Based on experiences during Winter 2014/2015, the NHS will encounter a winter crisis in 2015/16. NHS organisations need to plan and act on solutions to help prevent this problem. This NHS Confederation report assembles guidance and recommendations, with examples of new emergency care models. The Urgent and Emergency Care Forum assesses progress, one-year on, in the implementation of the Urgent and Emergency Care Review.
Rip off the sticking plaster now: enabling the local implementation of sustainable urgent and emergency care models in 2015/16. London: NHS Confederation; Urgent and Emergency Care Forum, April 21st 2015.
EMS Roles and Functions in Caring for OPWD (Emergency Medicine Journal)
Emergency ambulance crews increasingly encounter older people with dementia (OPWD) and encounter difficulties in history taking, pain assessment and accessing alternatives to emergency hospital admission (especially out of hours). This literature review examined the role(s) of emergency medical services (EMS) in the urgent and emergency care of OPWD. This review highlights a gap in research and in the published literature. The authors call for more collaborative (cross-disciplinary) research involving the EMS and dementia care disciplines.
Full Text Link (Note: This requires a suitable Athens password, a journal subscription or payment for access).
Buswell, M. Martin, S. [and] Lee, C. [et al]. (2015). Unplanned, urgent and emergency care: what are the roles EMS provide for older people with dementia? A literature review and narrative synthesis. (P009). Emergency Medicine Journal. May 2015; 32(5): e4.
Improvements to GP and Community Care for Worried Parents
Worried parents inadvertently place unnecessary pressure on A&E departments because they are unsure how to get more appropriate care for their children from community-based services, according to a guideline / standard from the Royal College of Paediatrics and Child Health (RCPCH), the Royal College of Nursing (RCN) and the Royal College General Practice (RCGP).
Worried parents ‘put pressure on A&E’. London: BBC Health News, April 29th 2015.
This relates to:
Facing the future: together for child health 2015. London: Royal College of Paediatrics and Child Health (RCPCH), Royal College of Nursing [and] Royal College General Practice (RCGP), April 10th 2015.
Possibly of interest:
Facing the future: standards for acute general paediatric services. Revised 2015. London: Royal College of Paediatrics and Child Health (RCPCH), April 10th 2015.
Possibly of interest:
Kantonen, J. Lloyd, R. Mattila, J. Kauppila, T. Menezes, R. (2015). Impact of an ABCDE team triage process combined with public guidance on the division of work in an emergency department. Scandinavian Journal of Primary Health Care. May 13th 2015: 1-8. [Epub ahead of print].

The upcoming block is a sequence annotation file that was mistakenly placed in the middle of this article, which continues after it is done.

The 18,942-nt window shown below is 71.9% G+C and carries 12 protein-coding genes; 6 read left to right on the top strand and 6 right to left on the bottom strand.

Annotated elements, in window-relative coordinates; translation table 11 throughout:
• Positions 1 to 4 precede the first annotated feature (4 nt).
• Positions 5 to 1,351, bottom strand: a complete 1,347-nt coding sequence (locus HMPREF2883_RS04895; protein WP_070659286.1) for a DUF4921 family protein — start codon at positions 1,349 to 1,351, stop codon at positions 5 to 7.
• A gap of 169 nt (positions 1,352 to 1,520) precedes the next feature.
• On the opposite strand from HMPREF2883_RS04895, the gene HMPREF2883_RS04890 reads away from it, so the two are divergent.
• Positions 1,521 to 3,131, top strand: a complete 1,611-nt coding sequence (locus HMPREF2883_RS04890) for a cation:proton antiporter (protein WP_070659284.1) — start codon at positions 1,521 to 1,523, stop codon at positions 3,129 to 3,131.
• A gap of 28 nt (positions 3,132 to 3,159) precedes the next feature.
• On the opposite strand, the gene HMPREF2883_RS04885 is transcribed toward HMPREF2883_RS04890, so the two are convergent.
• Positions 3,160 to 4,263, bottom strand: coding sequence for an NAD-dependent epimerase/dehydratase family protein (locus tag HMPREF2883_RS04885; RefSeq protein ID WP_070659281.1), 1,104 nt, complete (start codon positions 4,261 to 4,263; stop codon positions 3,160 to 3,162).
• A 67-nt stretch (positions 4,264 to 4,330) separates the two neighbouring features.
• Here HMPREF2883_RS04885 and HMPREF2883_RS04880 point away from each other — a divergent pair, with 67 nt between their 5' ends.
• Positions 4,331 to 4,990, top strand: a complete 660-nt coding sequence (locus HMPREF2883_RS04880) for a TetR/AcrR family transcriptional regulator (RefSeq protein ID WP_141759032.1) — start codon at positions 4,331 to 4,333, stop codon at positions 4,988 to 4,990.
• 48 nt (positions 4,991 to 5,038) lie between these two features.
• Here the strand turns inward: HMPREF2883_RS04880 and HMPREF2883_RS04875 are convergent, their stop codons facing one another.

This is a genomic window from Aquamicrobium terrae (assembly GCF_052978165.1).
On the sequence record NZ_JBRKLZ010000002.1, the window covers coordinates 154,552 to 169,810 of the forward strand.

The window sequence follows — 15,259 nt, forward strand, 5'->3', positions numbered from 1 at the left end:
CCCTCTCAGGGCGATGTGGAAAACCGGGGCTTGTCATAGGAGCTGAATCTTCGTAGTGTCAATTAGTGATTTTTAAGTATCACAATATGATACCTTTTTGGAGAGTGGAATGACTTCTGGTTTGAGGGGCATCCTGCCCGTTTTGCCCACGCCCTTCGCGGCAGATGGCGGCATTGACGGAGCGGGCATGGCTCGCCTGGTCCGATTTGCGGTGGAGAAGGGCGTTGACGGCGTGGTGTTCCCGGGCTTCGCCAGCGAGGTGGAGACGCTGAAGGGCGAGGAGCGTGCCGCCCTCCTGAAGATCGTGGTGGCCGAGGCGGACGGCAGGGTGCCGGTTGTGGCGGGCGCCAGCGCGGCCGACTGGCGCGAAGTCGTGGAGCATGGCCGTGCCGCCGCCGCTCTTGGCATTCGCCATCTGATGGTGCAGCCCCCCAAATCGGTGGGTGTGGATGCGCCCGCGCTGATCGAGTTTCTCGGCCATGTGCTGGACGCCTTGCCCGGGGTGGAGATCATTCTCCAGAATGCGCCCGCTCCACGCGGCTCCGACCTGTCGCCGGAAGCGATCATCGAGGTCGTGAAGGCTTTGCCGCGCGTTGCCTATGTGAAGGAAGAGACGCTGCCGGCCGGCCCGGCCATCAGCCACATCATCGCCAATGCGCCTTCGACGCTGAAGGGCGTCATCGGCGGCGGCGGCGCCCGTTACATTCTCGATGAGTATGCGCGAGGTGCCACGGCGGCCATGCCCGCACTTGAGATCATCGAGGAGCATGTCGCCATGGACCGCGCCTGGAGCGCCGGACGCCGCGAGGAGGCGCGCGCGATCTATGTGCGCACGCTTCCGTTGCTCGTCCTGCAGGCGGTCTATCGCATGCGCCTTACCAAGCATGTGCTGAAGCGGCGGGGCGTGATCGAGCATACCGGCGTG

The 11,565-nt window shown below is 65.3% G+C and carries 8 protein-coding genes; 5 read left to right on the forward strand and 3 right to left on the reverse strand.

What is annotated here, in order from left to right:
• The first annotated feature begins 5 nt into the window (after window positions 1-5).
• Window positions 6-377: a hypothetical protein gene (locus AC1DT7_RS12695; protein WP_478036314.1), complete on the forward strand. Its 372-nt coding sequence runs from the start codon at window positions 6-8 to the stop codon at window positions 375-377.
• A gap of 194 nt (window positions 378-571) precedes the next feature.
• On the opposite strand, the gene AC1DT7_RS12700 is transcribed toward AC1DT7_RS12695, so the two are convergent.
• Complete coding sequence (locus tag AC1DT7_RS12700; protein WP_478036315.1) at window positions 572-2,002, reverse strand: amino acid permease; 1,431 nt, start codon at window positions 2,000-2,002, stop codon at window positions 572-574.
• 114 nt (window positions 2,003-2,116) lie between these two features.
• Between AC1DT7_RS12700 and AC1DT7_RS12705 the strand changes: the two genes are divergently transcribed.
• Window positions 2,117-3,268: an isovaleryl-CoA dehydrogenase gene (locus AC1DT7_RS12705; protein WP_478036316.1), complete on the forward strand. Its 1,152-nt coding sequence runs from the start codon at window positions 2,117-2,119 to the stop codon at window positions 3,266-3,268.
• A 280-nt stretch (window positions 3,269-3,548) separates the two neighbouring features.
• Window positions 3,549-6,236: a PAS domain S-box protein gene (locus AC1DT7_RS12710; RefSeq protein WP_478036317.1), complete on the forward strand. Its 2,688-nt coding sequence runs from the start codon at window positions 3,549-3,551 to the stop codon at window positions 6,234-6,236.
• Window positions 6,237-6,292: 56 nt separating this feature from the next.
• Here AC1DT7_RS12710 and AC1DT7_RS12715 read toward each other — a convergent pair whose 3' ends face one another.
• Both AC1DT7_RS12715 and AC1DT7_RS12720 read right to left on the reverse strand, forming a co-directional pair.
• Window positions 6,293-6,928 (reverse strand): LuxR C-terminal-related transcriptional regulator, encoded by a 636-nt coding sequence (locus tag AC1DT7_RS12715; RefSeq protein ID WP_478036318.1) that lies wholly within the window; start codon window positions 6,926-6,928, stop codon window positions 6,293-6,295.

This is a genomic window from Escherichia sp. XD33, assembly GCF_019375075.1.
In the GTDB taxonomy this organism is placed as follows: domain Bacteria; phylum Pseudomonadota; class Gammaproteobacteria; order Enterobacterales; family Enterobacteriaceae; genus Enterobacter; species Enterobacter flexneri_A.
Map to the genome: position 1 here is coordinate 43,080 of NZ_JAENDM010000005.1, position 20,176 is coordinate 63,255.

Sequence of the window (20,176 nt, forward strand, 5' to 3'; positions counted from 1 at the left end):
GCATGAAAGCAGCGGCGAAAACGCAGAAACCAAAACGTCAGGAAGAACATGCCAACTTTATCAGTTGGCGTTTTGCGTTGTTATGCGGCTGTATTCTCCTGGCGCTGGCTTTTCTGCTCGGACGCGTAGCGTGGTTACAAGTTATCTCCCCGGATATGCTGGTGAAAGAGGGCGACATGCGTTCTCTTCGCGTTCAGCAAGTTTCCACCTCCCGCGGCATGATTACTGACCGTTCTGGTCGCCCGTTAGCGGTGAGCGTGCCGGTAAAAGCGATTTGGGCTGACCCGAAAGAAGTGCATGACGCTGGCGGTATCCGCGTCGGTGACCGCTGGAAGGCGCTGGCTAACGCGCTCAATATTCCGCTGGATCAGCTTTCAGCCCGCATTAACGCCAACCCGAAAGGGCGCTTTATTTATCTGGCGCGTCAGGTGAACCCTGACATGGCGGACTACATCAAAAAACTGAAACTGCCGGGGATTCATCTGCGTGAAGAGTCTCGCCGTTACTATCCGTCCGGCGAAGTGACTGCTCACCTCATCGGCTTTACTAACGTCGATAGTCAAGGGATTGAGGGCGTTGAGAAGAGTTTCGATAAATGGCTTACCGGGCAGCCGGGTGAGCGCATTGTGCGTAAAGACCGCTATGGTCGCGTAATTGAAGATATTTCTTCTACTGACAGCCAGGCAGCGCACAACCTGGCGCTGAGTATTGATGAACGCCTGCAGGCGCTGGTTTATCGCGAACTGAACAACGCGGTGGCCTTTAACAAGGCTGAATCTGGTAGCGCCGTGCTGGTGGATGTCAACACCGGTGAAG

Ethnicity and Pre-Hospital Emergency Care
This following briefing paper, from the Race Equality Foundation, identifies barriers (and facilitators) in the pre-hospital ambulance service care for persons from minority ethnic groups, with a view to (i) reducing health inequalities, (ii) avoiding inappropriate emergency hospital admissions and (iii) minimising costs and risks.
Phung, V-H. Niroshan Siriwardena, A. [and] Windle, K. [et al] (2015). Ethnicity and prehospital emergency care provided by ambulance services. London: Race Equality Foundation, May 2015. Better Health Briefing Paper No. 37.
Questioning the Cost-Effectiveness of Seven-Day Hospital Services
An analysis of the cost-effectiveness of 7-day emergency services:
Meacock, R. Doran, T. [and Sutton, M. (2015). What are the costs and benefits of providing comprehensive seven-day services for emergency hospital admissions? Health Economics. May 22nd 2015. [Epub ahead of print].
Organisations and partnerships across England have been invited to apply to become Urgent and Emergency Care Vanguard Sites:
Urgent and emergency care. London: NHS England, June 3rd 2105.
Royal College of Emergency Medicine (RCEM) and Royal College of Nursing (RCN) 2016 Summit
The Royal College of Emergency Medicine and Royal College of Nursing recommendations for reducing the pressure on emergency medical services in the UK propose a commitment for education funding, provision of training time and a credible workforce planning strategy for emergency care. Also recommended is the co-location of services, involving a change in culture to make emergency departments more collaborative and the adoption of a hub structure.
The medicine needed for the emergency care service. London: Royal College of Emergency Medicine (RCEM), August 17th 2016.